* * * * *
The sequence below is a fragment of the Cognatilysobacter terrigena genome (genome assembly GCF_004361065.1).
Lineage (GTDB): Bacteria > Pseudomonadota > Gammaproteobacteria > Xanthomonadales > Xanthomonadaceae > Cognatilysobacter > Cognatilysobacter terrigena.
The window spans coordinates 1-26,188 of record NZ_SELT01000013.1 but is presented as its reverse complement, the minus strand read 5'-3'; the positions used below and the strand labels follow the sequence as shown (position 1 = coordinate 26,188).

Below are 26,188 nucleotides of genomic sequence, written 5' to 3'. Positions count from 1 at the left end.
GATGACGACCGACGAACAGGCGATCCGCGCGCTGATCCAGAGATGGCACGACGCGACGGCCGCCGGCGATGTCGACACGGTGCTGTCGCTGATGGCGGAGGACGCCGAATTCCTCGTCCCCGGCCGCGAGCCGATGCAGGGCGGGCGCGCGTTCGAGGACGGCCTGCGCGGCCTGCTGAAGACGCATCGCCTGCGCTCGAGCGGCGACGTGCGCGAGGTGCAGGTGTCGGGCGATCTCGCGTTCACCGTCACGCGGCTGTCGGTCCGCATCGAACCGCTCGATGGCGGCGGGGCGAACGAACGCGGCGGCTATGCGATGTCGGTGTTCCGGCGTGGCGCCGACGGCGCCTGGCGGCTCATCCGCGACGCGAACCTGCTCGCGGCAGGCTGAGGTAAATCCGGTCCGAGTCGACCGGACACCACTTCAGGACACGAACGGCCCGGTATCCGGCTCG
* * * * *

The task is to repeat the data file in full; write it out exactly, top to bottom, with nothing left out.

The sequence below is a fragment of the Cognatilysobacter terrigena genome (genome assembly GCF_004361065.1).
Lineage (GTDB): Bacteria > Pseudomonadota > Gammaproteobacteria > Xanthomonadales > Xanthomonadaceae > Cognatilysobacter > Cognatilysobacter terrigena.
The window spans coordinates 1-26,188 of record NZ_SELT01000013.1 but is presented as its reverse complement, the minus strand read 5'-3'; the positions used below and the strand labels follow the sequence as shown (position 1 = coordinate 26,188).

Below are 26,188 nucleotides of genomic sequence, written 5' to 3'. Positions count from 1 at the left end.
GATGACGACCGACGAACAGGCGATCCGCGCGCTGATCCAGAGATGGCACGACGCGACGGCCGCCGGCGATGTCGACACGGTGCTGTCGCTGATGGCGGAGGACGCCGAATTCCTCGTCCCCGGCCGCGAGCCGATGCAGGGCGGGCGCGCGTTCGAGGACGGCCTGCGCGGCCTGCTGAAGACGCATCGCCTGCGCTCGAGCGGCGACGTGCGCGAGGTGCAGGTGTCGGGCGATCTCGCGTTCACCGTCACGCGGCTGTCGGTCCGCATCGAACCGCTCGATGGCGGCGGGGCGAACGAACGCGGCGGCTATGCGATGTCGGTGTTCCGGCGTGGCGCCGACGGCGCCTGGCGGCTCATCCGCGACGCGAACCTGCTCGCGGCAGGCTGAGGTAAATCCGGTCCGAGTCGACCGGACACCACTTCAGGACACGAACGGCCCGGTATCCGGCTCG